Author: Jenna DeRosa, LPCC [kkstarratings]
Mindful eating integrates consciousness and calmness into your daily meal or snack times. It’s about bringing awareness to what you’re putting into your body; appreciating the complexity of your meals and savoring the moment. During meal times individuals are typically distracted. For instance, they’re; watching tv, socializing with one another, browsing through their phone, reading the news, etc.
These are all ways that distract your mind and your body from the process of eating. This encourages you to ignore hunger cues, fullness cues, and to detach your body from the experience of the food that you’re eating. By implementing mindful eating into your mealtimes, you build awareness of your body’s response to eating foods and drinking fluids and to how the ingredients taste. This impacts the thoughts and feelings you have towards the food you’re putting into your body.
What does mindless eating look like?
- Eating on autopilot; watching tv, talking on the phone, looking at social media while on your phone, etc.
- Eating in response to an emotion or to fill a void (sadness, loneliness, guilt)
- Ignoring your body’s fullness cues
- Eating to finish all of the food on your plate because it’s there
- Eating as quickly as possible
What are some benefits of mindful eating?
- Building a healthier relationship with food
- Bringing mindfulness into your day and meal times to relieve stress and anxiety
- Improving digestion
- Learning to pay attention to your body’s cues and your body’s responses
- Gaining an appreciation for the food you’re eating and the process of how it’s created
Who can practice mindful eating?
Anyone! Recognize that it is a process that you can implement NOW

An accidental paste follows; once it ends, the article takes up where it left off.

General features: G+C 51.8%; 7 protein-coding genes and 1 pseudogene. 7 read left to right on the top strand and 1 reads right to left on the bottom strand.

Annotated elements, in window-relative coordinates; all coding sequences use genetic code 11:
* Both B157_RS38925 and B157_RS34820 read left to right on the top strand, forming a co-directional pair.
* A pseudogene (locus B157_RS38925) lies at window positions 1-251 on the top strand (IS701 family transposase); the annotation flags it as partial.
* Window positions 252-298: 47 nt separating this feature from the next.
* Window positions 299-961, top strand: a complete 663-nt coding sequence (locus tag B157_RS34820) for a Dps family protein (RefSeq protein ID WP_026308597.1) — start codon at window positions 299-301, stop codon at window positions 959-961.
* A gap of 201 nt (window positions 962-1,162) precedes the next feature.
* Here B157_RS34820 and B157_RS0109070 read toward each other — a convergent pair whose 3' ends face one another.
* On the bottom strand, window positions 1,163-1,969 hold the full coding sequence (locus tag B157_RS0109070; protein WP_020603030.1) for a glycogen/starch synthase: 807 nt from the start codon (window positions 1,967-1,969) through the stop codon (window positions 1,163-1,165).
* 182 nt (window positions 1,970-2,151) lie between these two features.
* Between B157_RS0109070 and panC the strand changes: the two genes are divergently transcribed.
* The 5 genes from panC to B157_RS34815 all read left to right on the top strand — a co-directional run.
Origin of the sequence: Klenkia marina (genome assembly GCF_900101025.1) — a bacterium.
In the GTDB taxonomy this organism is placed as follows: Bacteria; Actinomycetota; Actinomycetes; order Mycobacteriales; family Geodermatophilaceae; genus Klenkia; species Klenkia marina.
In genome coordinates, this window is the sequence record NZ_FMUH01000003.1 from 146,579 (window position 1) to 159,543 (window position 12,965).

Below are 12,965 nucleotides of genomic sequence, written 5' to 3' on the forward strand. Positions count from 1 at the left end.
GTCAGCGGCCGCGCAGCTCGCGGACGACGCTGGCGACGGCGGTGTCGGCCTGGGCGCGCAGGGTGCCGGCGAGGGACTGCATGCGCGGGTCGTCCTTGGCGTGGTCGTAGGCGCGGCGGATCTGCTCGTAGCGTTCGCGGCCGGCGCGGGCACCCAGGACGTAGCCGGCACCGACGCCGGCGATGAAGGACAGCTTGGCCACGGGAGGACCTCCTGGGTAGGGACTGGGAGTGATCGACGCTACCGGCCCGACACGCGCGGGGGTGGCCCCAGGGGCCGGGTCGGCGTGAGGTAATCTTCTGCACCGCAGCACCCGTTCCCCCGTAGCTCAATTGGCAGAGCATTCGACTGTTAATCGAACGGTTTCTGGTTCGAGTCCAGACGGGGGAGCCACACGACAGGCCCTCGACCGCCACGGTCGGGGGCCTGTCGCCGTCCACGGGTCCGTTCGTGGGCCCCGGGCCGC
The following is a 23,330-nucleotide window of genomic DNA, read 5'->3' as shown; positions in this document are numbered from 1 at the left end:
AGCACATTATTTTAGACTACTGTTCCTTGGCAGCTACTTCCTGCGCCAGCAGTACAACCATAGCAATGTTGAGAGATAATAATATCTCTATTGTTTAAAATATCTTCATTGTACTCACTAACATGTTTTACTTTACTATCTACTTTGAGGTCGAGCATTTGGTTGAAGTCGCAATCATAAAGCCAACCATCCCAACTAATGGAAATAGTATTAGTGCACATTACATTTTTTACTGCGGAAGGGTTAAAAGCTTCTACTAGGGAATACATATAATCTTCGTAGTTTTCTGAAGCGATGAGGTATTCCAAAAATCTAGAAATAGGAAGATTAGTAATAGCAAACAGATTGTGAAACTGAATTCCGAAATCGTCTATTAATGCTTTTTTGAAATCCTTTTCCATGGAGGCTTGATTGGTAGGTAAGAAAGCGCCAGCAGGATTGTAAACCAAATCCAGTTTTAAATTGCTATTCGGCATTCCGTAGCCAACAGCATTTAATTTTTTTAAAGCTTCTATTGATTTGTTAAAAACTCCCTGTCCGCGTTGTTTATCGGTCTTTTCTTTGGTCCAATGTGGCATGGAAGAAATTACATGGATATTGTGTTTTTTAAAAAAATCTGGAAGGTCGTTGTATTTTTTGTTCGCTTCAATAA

While you may hear that individuals with disordered eating habits practice this, this can be implemented for anyone. Due to the fact that over 50% of individuals have an unhealthy and distorted view towards food due to diet culture, this process can help anyone who is able to recognize that within themselves.
What can I start doing now to implement mindful eating?
Take deep breaths before eating
- Breathe in through your nose and out through your mouth
- Allow your body and mind to become present in the moment
- Allow your thoughts to calm.
Engage all of your senses before you start eating and appreciate what you’re seeing in front of you
- What does the food look like, what does it smell like, what is the texture of it?
- Acknowledge your surroundings; are there things that are distracting you? Is the TV on? Are there a lot of people talking in the room?
- Practicing in learning how to tune sounds out that are causing a distraction
- Acknowledge your hunger; where do you feel it? Is your body telling you it’s hungry? Do you have a headache? Are you shaky or antsy or feel tense?
Take a bite of your food and tune into your senses
- What tastes do you notice?
- How does it feel within your mouth?
- Do you notice any changes in your body, thoughts, feelings?
Put your fork down between each bite.
- This allows you to slow down the process of eating and be more intentional
- Listen to your body and not focus on the food on your plate
Acknowledge how your body is responding between each bite
- Do you notice yourself feeling less hungry?
- What feelings and thoughts do you notice as your eating; guilt, pleasure, resistance
- Continue eating slowly
Give gratitude to where the food is coming from
- Take a moment to appreciate the food on your plate, how it was created, who made it, the ingredients that are in it
- Acknowledge the difference in this experience compared to other meals that you’ve eaten
While all of these steps may feel excessive or difficult to fit into every meal, it’s up to you to decide what you can fit into each meal. Start taking some steps now rather than later.
Whether that is just taking deep breaths, putting your fork down between each bite, practicing gratitude towards your meals, or even eating more slowly. There are steps that you can take now to implement mindful eating into every meal and to have a deeper appreciation and awareness of your body, mind, and your food.